– Staffing needs: Looking for people who know the true editorial/curatorial work required to ensure quality for our organization. Domain expertise. People who will stay for a while. People who LOVE technology and know how to deal with it. Not technologists, but people who aren’t afraid to use it. That combination is extremely hard to come by when competing with software companies (salary, stock options, etc). Our future is in how we use and reuse primary content accurately and quickly. People who can do domain specific vertical solutions.
– Traditional will not be abandoned, but we need to provide what users want. They want a way to swim through too much information. Need tools. Developing countries have a huge need for more access to information.
– Content should not be dead, but alive.
– Cloud will inevitably play a much bigger role but it’s a technology question, not a business question. When do we hand it over to someone else? In the next 5 years, it’s going to go from mass transaction to micro-transaction.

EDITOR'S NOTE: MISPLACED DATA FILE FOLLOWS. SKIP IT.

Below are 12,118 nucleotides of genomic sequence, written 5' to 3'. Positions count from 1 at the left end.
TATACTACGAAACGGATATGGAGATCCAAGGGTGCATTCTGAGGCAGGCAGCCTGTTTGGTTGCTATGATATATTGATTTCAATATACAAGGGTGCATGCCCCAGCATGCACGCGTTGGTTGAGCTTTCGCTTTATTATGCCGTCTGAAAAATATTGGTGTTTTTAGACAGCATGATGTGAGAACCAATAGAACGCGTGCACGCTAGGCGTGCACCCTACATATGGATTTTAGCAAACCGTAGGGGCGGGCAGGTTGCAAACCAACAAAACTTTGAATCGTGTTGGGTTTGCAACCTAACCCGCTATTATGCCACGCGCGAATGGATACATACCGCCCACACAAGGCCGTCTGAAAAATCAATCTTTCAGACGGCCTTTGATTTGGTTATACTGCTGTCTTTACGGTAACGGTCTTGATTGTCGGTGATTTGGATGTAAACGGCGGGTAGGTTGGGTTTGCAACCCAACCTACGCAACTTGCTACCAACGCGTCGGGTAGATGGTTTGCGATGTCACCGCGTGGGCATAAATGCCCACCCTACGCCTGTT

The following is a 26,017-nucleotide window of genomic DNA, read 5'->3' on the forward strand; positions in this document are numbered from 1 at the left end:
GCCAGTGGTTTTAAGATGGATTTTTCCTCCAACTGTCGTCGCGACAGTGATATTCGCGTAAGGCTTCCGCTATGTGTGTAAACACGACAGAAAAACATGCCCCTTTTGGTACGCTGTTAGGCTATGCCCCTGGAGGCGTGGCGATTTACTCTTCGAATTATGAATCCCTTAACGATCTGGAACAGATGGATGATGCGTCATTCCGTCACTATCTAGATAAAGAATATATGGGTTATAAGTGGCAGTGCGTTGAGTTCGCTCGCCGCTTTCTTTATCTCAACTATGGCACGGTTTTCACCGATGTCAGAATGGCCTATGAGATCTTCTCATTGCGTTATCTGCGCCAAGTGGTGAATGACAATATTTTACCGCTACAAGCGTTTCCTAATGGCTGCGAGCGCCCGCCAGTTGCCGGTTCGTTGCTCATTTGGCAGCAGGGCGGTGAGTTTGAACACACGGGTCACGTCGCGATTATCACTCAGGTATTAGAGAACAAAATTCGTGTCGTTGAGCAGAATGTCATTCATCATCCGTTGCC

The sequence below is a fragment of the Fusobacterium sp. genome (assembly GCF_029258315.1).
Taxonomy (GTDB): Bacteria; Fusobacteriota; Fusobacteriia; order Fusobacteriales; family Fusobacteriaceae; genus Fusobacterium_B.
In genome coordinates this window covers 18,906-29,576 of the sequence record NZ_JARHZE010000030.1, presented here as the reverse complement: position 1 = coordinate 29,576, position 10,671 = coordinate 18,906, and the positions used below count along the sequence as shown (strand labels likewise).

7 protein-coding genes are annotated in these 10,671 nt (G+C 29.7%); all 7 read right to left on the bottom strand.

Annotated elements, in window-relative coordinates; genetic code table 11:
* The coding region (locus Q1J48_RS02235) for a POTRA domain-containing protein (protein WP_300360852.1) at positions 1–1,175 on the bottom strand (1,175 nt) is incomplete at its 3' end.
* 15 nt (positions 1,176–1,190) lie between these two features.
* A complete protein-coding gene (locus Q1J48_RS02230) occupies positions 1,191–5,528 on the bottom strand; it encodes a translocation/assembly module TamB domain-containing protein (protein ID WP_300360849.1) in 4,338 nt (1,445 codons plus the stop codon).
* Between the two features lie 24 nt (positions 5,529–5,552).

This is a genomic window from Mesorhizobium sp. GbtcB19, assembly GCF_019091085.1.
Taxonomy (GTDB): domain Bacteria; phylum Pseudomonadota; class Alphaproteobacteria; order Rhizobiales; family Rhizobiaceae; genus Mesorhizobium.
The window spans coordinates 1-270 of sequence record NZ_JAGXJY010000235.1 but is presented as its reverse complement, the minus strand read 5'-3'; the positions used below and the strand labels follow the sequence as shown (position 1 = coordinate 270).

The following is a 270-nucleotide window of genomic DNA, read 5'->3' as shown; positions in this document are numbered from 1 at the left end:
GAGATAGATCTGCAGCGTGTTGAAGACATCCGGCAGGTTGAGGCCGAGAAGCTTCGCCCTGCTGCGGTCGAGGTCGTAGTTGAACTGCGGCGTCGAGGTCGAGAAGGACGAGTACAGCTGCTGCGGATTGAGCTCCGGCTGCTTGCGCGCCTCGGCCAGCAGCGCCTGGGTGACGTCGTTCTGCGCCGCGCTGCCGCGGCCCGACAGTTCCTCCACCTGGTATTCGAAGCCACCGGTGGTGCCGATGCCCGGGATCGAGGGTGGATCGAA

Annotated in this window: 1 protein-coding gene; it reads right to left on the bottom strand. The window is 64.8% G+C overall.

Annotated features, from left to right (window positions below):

– Institutions need to back their university presses – should not have to self-fund. They are conveyors of scholarly knowledge.
– Line between book & article is blurry – everything is sort of a serial.
– Staffing needs: People who can help change the organization.
When Rubber Meets the Road: Rethinking Your Library Collections
Roger Schonfeld & Sue Woodson
(Schonfeld – Research Manager, Ithaka S+R)
– Sustainability of digital resources, The role of the library, Practices and attitudes in scholarly communication, teaching and learning with technology, Scholarly publishing
– What Users Want (2009 faculty survey) showed:
– Support for canceling local print subscriptions in favor of online-only access has grown steadily with the exception of a few disciplines (art history, etc)
– Faculty are increasingly enthusiastic about this change in access format
– E-books are still seen as less useful than e-journals
– Not many faculty think that e-books will replace physical items
– Libraries must take a more vital role in the lives of their users, more than just managing subscriptions
– Is there a trade off between reducing print collections investment and maintaining shared values?
– Achieving consensus on shared values – not always well-specified, visions can differ tremendously – a research-based, scientifically driven model can help
– UK Research Reserve – 1-3 print copies in the UK
– U of California – shared print archive – 1 copy validated in the UC system
– Ithaka S+R’s approach – risk-informed, research-based, science-driven
– What to Withdraw paper details all of this
– Modeling sustainable trust networks for collaboration